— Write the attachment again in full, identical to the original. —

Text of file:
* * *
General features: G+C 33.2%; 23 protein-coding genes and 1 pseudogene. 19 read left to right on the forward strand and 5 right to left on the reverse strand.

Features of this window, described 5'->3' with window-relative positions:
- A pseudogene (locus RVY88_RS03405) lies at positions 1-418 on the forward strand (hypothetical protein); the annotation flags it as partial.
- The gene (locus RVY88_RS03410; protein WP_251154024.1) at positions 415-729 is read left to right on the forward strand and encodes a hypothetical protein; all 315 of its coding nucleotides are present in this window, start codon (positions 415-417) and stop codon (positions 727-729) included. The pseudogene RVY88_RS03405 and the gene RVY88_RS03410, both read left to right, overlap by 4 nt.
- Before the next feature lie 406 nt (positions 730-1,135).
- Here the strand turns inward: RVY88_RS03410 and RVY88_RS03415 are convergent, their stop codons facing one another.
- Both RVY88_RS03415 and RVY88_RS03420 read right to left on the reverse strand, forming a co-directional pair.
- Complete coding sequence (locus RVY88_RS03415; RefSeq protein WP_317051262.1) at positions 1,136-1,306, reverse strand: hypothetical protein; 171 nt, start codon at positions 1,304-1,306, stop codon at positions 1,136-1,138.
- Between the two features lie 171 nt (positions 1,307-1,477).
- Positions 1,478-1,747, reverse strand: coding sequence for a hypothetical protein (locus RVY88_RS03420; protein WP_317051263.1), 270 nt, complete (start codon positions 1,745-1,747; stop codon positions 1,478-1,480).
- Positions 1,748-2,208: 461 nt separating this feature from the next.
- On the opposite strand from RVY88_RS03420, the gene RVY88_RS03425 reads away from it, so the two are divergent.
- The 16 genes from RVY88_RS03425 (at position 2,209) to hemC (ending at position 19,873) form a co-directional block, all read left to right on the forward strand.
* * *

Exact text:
General features: G+C 33.2%; 23 protein-coding genes and 1 pseudogene. 19 read left to right on the forward strand and 5 right to left on the reverse strand.

Features of this window, described 5'->3' with window-relative positions:
- A pseudogene (locus RVY88_RS03405) lies at positions 1-418 on the forward strand (hypothetical protein); the annotation flags it as partial.
- The gene (locus RVY88_RS03410; protein WP_251154024.1) at positions 415-729 is read left to right on the forward strand and encodes a hypothetical protein; all 315 of its coding nucleotides are present in this window, start codon (positions 415-417) and stop codon (positions 727-729) included. The pseudogene RVY88_RS03405 and the gene RVY88_RS03410, both read left to right, overlap by 4 nt.
- Before the next feature lie 406 nt (positions 730-1,135).
- Here the strand turns inward: RVY88_RS03410 and RVY88_RS03415 are convergent, their stop codons facing one another.
- Both RVY88_RS03415 and RVY88_RS03420 read right to left on the reverse strand, forming a co-directional pair.
- Complete coding sequence (locus RVY88_RS03415; RefSeq protein WP_317051262.1) at positions 1,136-1,306, reverse strand: hypothetical protein; 171 nt, start codon at positions 1,304-1,306, stop codon at positions 1,136-1,138.
- Between the two features lie 171 nt (positions 1,307-1,477).
- Positions 1,478-1,747, reverse strand: coding sequence for a hypothetical protein (locus RVY88_RS03420; protein WP_317051263.1), 270 nt, complete (start codon positions 1,745-1,747; stop codon positions 1,478-1,480).
- Positions 1,748-2,208: 461 nt separating this feature from the next.
- On the opposite strand from RVY88_RS03420, the gene RVY88_RS03425 reads away from it, so the two are divergent.
- The 16 genes from RVY88_RS03425 (at position 2,209) to hemC (ending at position 19,873) form a co-directional block, all read left to right on the forward strand.